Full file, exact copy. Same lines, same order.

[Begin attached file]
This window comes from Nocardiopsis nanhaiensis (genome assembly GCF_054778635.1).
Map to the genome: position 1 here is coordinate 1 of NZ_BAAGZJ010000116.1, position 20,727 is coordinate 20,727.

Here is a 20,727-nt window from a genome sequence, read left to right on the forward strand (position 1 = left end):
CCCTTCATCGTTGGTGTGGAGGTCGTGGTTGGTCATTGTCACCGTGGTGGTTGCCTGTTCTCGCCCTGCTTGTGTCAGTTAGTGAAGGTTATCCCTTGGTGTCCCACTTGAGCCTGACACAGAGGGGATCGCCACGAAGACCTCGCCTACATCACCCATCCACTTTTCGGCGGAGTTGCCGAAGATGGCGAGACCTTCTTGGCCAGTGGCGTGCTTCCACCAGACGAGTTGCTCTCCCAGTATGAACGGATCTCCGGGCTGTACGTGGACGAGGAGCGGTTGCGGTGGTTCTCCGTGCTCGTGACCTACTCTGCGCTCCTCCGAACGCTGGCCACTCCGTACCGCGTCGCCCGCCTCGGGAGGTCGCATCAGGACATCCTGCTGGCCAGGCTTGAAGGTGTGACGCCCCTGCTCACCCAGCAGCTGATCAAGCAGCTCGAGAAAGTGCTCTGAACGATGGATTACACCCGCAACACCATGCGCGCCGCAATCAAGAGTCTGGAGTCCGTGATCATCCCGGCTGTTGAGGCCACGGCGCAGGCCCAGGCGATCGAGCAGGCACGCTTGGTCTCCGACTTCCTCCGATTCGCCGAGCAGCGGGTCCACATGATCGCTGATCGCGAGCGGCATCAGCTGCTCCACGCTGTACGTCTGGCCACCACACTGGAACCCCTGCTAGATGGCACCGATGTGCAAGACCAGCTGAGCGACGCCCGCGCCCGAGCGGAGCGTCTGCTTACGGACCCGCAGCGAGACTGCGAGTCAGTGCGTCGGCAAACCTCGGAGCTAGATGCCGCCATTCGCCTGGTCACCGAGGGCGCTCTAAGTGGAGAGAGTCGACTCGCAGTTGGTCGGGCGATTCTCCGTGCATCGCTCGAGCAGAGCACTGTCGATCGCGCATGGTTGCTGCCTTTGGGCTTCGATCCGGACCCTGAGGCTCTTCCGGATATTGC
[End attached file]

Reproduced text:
This window comes from Nocardiopsis nanhaiensis (genome assembly GCF_054778635.1).
Map to the genome: position 1 here is coordinate 1 of NZ_BAAGZJ010000116.1, position 20,727 is coordinate 20,727.

Here is a 20,727-nt window from a genome sequence, read left to right on the forward strand (position 1 = left end):
CCCTTCATCGTTGGTGTGGAGGTCGTGGTTGGTCATTGTCACCGTGGTGGTTGCCTGTTCTCGCCCTGCTTGTGTCAGTTAGTGAAGGTTATCCCTTGGTGTCCCACTTGAGCCTGACACAGAGGGGATCGCCACGAAGACCTCGCCTACATCACCCATCCACTTTTCGGCGGAGTTGCCGAAGATGGCGAGACCTTCTTGGCCAGTGGCGTGCTTCCACCAGACGAGTTGCTCTCCCAGTATGAACGGATCTCCGGGCTGTACGTGGACGAGGAGCGGTTGCGGTGGTTCTCCGTGCTCGTGACCTACTCTGCGCTCCTCCGAACGCTGGCCACTCCGTACCGCGTCGCCCGCCTCGGGAGGTCGCATCAGGACATCCTGCTGGCCAGGCTTGAAGGTGTGACGCCCCTGCTCACCCAGCAGCTGATCAAGCAGCTCGAGAAAGTGCTCTGAACGATGGATTACACCCGCAACACCATGCGCGCCGCAATCAAGAGTCTGGAGTCCGTGATCATCCCGGCTGTTGAGGCCACGGCGCAGGCCCAGGCGATCGAGCAGGCACGCTTGGTCTCCGACTTCCTCCGATTCGCCGAGCAGCGGGTCCACATGATCGCTGATCGCGAGCGGCATCAGCTGCTCCACGCTGTACGTCTGGCCACCACACTGGAACCCCTGCTAGATGGCACCGATGTGCAAGACCAGCTGAGCGACGCCCGCGCCCGAGCGGAGCGTCTGCTTACGGACCCGCAGCGAGACTGCGAGTCAGTGCGTCGGCAAACCTCGGAGCTAGATGCCGCCATTCGCCTGGTCACCGAGGGCGCTCTAAGTGGAGAGAGTCGACTCGCAGTTGGTCGGGCGATTCTCCGTGCATCGCTCGAGCAGAGCACTGTCGATCGCGCATGGTTGCTGCCTTTGGGCTTCGATCCGGACCCTGAGGCTCTTCCGGATATTGC